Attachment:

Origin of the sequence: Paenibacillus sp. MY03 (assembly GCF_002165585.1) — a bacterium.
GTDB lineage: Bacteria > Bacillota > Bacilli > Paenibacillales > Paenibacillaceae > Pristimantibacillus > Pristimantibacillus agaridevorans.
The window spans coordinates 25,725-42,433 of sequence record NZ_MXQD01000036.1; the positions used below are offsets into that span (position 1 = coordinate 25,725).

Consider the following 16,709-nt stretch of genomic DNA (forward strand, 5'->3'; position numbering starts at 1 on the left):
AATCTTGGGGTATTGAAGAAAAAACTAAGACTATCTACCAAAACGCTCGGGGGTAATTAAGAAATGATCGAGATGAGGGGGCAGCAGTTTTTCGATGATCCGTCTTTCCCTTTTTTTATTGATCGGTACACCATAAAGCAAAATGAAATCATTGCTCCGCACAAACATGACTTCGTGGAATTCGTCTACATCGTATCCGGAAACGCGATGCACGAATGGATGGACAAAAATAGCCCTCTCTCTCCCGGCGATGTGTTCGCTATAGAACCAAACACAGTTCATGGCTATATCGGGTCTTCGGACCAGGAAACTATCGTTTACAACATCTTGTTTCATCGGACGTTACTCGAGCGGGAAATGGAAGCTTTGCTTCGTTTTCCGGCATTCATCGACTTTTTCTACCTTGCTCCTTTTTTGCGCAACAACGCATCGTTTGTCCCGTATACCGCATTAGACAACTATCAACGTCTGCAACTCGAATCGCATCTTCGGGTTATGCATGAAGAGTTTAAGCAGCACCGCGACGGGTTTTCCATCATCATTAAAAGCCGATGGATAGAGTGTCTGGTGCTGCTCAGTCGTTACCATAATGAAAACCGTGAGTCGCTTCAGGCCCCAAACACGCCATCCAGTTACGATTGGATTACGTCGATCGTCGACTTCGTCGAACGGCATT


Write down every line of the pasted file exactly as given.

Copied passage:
Origin of the sequence: Paenibacillus sp. MY03 (assembly GCF_002165585.1) — a bacterium.
GTDB lineage: Bacteria > Bacillota > Bacilli > Paenibacillales > Paenibacillaceae > Pristimantibacillus > Pristimantibacillus agaridevorans.
The window spans coordinates 25,725-42,433 of sequence record NZ_MXQD01000036.1; the positions used below are offsets into that span (position 1 = coordinate 25,725).

Consider the following 16,709-nt stretch of genomic DNA (forward strand, 5'->3'; position numbering starts at 1 on the left):
AATCTTGGGGTATTGAAGAAAAAACTAAGACTATCTACCAAAACGCTCGGGGGTAATTAAGAAATGATCGAGATGAGGGGGCAGCAGTTTTTCGATGATCCGTCTTTCCCTTTTTTTATTGATCGGTACACCATAAAGCAAAATGAAATCATTGCTCCGCACAAACATGACTTCGTGGAATTCGTCTACATCGTATCCGGAAACGCGATGCACGAATGGATGGACAAAAATAGCCCTCTCTCTCCCGGCGATGTGTTCGCTATAGAACCAAACACAGTTCATGGCTATATCGGGTCTTCGGACCAGGAAACTATCGTTTACAACATCTTGTTTCATCGGACGTTACTCGAGCGGGAAATGGAAGCTTTGCTTCGTTTTCCGGCATTCATCGACTTTTTCTACCTTGCTCCTTTTTTGCGCAACAACGCATCGTTTGTCCCGTATACCGCATTAGACAACTATCAACGTCTGCAACTCGAATCGCATCTTCGGGTTATGCATGAAGAGTTTAAGCAGCACCGCGACGGGTTTTCCATCATCATTAAAAGCCGATGGATAGAGTGTCTGGTGCTGCTCAGTCGTTACCATAATGAAAACCGTGAGTCGCTTCAGGCCCCAAACACGCCATCCAGTTACGATTGGATTACGTCGATCGTCGACTTCGTCGAACGGCATT